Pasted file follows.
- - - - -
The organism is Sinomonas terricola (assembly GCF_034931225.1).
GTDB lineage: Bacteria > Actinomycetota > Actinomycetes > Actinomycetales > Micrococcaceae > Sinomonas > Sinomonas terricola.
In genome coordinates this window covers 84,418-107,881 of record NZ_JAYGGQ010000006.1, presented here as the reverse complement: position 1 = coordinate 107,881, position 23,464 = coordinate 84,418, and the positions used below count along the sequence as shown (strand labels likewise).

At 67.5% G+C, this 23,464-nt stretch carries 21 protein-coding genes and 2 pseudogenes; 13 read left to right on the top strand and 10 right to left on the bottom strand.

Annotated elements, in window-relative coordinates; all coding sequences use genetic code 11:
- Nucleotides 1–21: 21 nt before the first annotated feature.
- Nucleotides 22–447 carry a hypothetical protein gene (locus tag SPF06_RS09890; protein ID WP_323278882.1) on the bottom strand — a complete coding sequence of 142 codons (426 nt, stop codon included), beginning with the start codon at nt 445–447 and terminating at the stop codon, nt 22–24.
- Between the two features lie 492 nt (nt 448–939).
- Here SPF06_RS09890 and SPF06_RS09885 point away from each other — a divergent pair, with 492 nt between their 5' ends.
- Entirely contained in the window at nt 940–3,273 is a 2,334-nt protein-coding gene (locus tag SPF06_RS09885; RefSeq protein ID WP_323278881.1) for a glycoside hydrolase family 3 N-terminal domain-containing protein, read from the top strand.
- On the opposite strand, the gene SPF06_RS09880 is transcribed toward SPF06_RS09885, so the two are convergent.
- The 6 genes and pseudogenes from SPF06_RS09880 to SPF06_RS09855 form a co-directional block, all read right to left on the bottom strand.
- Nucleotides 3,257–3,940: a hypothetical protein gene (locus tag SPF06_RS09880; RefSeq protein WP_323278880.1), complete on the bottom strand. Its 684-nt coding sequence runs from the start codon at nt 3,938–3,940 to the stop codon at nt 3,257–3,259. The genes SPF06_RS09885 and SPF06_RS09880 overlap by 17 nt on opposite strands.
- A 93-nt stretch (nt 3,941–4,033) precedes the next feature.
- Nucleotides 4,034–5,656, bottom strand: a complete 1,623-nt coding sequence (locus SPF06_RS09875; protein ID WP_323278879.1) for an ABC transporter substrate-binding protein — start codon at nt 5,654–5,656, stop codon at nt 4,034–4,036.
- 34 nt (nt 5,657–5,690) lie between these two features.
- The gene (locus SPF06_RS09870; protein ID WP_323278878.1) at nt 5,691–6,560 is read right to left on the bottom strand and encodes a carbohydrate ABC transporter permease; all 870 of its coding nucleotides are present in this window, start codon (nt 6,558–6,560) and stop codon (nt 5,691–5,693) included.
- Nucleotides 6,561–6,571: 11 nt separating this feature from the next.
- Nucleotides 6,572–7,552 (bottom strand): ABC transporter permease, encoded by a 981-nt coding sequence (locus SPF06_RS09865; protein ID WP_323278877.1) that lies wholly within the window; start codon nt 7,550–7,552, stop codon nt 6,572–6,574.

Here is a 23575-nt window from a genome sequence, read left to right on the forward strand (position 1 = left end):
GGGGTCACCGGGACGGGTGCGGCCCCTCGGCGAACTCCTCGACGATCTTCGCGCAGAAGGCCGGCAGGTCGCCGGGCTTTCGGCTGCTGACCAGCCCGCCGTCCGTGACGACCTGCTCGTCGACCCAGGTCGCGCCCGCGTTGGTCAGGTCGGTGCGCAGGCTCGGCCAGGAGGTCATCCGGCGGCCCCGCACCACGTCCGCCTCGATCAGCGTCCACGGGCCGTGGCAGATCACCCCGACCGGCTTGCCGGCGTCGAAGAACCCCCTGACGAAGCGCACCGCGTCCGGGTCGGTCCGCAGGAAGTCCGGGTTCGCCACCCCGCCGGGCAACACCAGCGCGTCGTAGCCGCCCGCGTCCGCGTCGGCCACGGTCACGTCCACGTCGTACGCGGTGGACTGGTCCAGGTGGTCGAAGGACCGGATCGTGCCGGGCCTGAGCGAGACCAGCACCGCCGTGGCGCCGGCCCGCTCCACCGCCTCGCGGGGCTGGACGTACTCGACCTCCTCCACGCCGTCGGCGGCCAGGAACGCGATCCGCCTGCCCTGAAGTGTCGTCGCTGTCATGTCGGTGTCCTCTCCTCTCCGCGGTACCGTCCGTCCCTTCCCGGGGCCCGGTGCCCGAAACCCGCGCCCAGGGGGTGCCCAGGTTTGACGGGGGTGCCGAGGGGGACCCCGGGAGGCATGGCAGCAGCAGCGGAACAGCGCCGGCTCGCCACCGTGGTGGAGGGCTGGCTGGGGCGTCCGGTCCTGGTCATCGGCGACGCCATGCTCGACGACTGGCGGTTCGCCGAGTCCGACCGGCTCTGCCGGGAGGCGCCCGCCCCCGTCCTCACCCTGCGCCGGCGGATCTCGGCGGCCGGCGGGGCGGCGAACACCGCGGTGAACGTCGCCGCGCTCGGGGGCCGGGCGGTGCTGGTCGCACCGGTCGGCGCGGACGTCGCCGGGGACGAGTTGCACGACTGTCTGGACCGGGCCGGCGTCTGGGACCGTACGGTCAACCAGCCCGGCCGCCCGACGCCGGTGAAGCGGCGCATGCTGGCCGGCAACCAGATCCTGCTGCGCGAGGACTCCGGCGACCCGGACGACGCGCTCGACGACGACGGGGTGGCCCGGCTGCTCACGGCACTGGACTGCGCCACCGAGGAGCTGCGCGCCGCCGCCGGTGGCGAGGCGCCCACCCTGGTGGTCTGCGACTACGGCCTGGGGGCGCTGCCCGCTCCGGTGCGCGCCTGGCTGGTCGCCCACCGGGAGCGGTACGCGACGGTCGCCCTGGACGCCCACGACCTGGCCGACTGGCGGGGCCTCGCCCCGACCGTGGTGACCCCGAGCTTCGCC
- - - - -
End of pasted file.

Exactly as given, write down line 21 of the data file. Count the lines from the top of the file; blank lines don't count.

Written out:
GGGGTCACCGGGACGGGTGCGGCCCCTCGGCGAACTCCTCGACGATCTTCGCGCAGAAGGCCGGCAGGTCGCCGGGCTTTCGGCTGCTGACCAGCCCGCCGTCCGTGACGACCTGCTCGTCGACCCAGGTCGCGCCCGCGTTGGTCAGGTCGGTGCGCAGGCTCGGCCAGGAGGTCATCCGGCGGCCCCGCACCACGTCCGCCTCGATCAGCGTCCACGGGCCGTGGCAGATCACCCCGACCGGCTTGCCGGCGTCGAAGAACCCCCTGACGAAGCGCACCGCGTCCGGGTCGGTCCGCAGGAAGTCCGGGTTCGCCACCCCGCCGGGCAACACCAGCGCGTCGTAGCCGCCCGCGTCCGCGTCGGCCACGGTCACGTCCACGTCGTACGCGGTGGACTGGTCCAGGTGGTCGAAGGACCGGATCGTGCCGGGCCTGAGCGAGACCAGCACCGCCGTGGCGCCGGCCCGCTCCACCGCCTCGCGGGGCTGGACGTACTCGACCTCCTCCACGCCGTCGGCGGCCAGGAACGCGATCCGCCTGCCCTGAAGTGTCGTCGCTGTCATGTCGGTGTCCTCTCCTCTCCGCGGTACCGTCCGTCCCTTCCCGGGGCCCGGTGCCCGAAACCCGCGCCCAGGGGGTGCCCAGGTTTGACGGGGGTGCCGAGGGGGACCCCGGGAGGCATGGCAGCAGCAGCGGAACAGCGCCGGCTCGCCACCGTGGTGGAGGGCTGGCTGGGGCGTCCGGTCCTGGTCATCGGCGACGCCATGCTCGACGACTGGCGGTTCGCCGAGTCCGACCGGCTCTGCCGGGAGGCGCCCGCCCCCGTCCTCACCCTGCGCCGGCGGATCTCGGCGGCCGGCGGGGCGGCGAACACCGCGGTGAACGTCGCCGCGCTCGGGGGCCGGGCGGTGCTGGTCGCACCGGTCGGCGCGGACGTCGCCGGGGACGAGTTGCACGACTGTCTGGACCGGGCCGGCGTCTGGGACCGTACGGTCAACCAGCCCGGCCGCCCGACGCCGGTGAAGCGGCGCATGCTGGCCGGCAACCAGATCCTGCTGCGCGAGGACTCCGGCGACCCGGACGACGCGCTCGACGACGACGGGGTGGCCCGGCTGCTCACGGCACTGGACTGCGCCACCGAGGAGCTGCGCGCCGCCGCCGGTGGCGAGGCGCCCACCCTGGTGGTCTGCGACTACGGCCTGGGGGCGCTGCCCGCTCCGGTGCGCGCCTGGCTGGTCGCCCACCGGGAGCGGTACGCGACGGTCGCCCTGGACGCCCACGACCTGGCCGACTGGCGGGGCCTCGCCCCGACCGTGGTGACCCCGAGCTTCGCC